Biomechanics

Earlier theoretical models predicted that geometrically similar animals should swim at the same speed, with stroke (‘tail-beat’) frequencies proportional to body mass−0.33 (e.g. Hill, 1950). However, acceleration and depth loggers externally attached to a variety of seabirds, pinnipeds and cetaceans (Sato et al., 2010; Watanabe et al., 2011) revealed that swimming speeds did increase with mass (swimming speed ~mass0.08), and that the decrease in stroke frequency with body mass was not consistent with the theoretical models (Sato et al., 2010). These data stimulated considerations of basal metabolic rate, drag, pitch angles and depth, and these helped to explain the discrepancy (Sato et al., 2010). In a later study that examined variation in the mass–stroke frequency relationship, Watanabe et al. (Watanabe et al., 2012) used accelerometer loggers fitted to the dorsal surface of Greenland sharks, Somniosus microcephalus, to show that the stroke frequency and burst acceleration of this species is lower than predicted by their size, which is probably driven by cold temperatures. This highlighted an apparent paradox, because Greenland sharks are known to actively predate much faster-swimming, endothermic seals (Watanabe et al., 2012). Arctic seals avoid polar bear predation by sleeping in surface waters, and this behavior may make them vulnerable to shark predation (Watanabe et al., 2012).

Lunge feeding in baleen whales has been identified as the largest biomechanical event on earth (Potvin, 2009) and, as mentioned previously, severely limits their diving durations. Two-axis accelerometers and depth loggers (attached to the dorsal surface) were combined with hydrodynamic modeling to quantify the mechanical work of lunge feeding in free-ranging blue whales, and it was found that despite the huge energetic costs of this behavior, the foraging efficiency of blue whales can be an order of magnitude higher than for other marine mammals (Goldbogen et al., 2011).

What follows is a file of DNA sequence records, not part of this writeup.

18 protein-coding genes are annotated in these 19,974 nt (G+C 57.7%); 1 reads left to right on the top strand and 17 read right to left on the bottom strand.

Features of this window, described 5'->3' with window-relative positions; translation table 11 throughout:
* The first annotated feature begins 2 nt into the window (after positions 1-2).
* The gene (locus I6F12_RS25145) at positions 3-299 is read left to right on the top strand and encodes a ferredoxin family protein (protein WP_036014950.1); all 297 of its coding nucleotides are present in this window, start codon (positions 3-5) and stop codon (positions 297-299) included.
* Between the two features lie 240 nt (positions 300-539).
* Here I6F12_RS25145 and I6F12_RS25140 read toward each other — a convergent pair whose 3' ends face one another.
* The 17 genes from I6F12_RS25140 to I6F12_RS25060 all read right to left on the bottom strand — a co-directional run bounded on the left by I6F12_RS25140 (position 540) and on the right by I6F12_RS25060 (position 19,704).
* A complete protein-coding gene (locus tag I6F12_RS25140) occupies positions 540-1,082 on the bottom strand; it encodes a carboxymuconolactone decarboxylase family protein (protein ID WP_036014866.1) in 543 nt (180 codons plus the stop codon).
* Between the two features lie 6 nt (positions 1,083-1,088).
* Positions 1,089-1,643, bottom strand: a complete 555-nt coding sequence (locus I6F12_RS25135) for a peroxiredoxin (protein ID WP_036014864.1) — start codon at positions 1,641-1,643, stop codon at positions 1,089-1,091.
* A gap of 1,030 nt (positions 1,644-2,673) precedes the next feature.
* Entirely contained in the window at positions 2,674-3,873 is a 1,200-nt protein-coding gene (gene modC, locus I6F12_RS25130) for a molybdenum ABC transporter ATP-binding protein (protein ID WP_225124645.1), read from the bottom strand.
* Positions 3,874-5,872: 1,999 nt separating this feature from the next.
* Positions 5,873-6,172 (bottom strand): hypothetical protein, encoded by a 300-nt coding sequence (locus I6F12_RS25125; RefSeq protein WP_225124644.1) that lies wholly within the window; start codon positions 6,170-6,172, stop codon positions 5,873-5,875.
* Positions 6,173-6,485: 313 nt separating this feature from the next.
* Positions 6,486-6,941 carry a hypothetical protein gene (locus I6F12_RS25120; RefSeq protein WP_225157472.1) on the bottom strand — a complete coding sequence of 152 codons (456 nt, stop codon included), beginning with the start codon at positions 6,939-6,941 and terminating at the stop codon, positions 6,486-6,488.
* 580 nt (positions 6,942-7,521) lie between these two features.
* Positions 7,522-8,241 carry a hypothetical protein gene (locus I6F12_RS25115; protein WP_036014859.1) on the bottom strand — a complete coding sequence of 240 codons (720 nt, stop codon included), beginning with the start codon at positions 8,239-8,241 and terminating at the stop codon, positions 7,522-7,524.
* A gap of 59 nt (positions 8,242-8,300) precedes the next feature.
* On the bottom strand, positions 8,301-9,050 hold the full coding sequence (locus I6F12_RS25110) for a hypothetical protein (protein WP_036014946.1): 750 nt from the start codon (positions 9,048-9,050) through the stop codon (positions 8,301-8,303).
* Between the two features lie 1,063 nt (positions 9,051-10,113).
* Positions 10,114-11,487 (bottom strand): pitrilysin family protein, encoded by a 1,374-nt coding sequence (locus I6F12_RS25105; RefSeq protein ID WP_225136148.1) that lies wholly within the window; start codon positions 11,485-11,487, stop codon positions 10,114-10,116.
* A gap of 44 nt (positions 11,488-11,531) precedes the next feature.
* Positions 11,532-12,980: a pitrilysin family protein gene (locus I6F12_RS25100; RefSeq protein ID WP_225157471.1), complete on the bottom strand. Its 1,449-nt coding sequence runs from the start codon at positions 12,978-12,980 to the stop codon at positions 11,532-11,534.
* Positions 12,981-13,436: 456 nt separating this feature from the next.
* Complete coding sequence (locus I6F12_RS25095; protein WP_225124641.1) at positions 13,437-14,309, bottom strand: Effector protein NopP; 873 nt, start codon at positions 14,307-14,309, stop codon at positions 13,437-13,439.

A combination of acceleration and depth loggers have also revealed that the patterns of undulating flight (intermittent patterns of powered locomotion and gliding) commonly identified in flying birds is also present in several species of shark and pinniped (Gleiss et al., 2011; Nakamura et al., 2011). An early theoretical study proposed that such intermittent locomotion could afford energetic savings (Weihs, 1973), but recent considerations of data from acceleration and depth loggers deployed on pinnipeds suggest that these savings may be marginal (Davis and Weihs, 2007; Miller et al., 2012; Sato et al., 2013).

The resolution of data used in these examinations of how animals move are often very similar to those that analyze and interpret acceleration and depth data in the context of why they move, with identification of feeding events or foraging strategies common pursuits.

Fig. 1.

Flexible tools. A conceptual illustration of the diverse objectives that can be addressed by an animal-borne acceleration (red data) and depth (blue data) logging device. Clockwise from top: a switch in diel vertical migration (DVM) pattern (e.g. Payne et al., 2013; Sims et al., 2005); evidence for intermittent locomotion (e.g. Gleiss et al., 2011); oxygen-driven vertical habitat selection (e.g. Stramma et al., 2012); reduced locomotory function in low oxygen/temperature habitats (e.g. Gilly et al., 2012); identification of predation frequency (e.g. Kokubun et al., 2011; Watanabe and Takahashi, 2013); changes in vertical position consistent with Lévy flight foraging (e.g. Sims et al., 2008); and quantification of stroke frequencies (e.g. Sato et al., 2010).

Fig. 1.

Flexible tools. A conceptual illustration of the diverse objectives that can be addressed by an animal-borne acceleration (red data) and depth (blue data) logging device. Clockwise from top: a switch in diel vertical migration (DVM) pattern (e.g. Payne et al., 2013; Sims et al., 2005); evidence for intermittent locomotion (e.g. Gleiss et al., 2011); oxygen-driven vertical habitat selection (e.g. Stramma et al., 2012); reduced locomotory function in low oxygen/temperature habitats (e.g. Gilly et al., 2012); identification of predation frequency (e.g. Kokubun et al., 2011; Watanabe and Takahashi, 2013); changes in vertical position consistent with Lévy flight foraging (e.g. Sims et al., 2008); and quantification of stroke frequencies (e.g. Sato et al., 2010).

Feeding and foraging

While central to ecology, monitoring the foraging strategies of animals is logistically challenging, particularly in aquatic habitats. Recently, however, acceleration and depth data have facilitated exciting observations of both searching for food and feeding.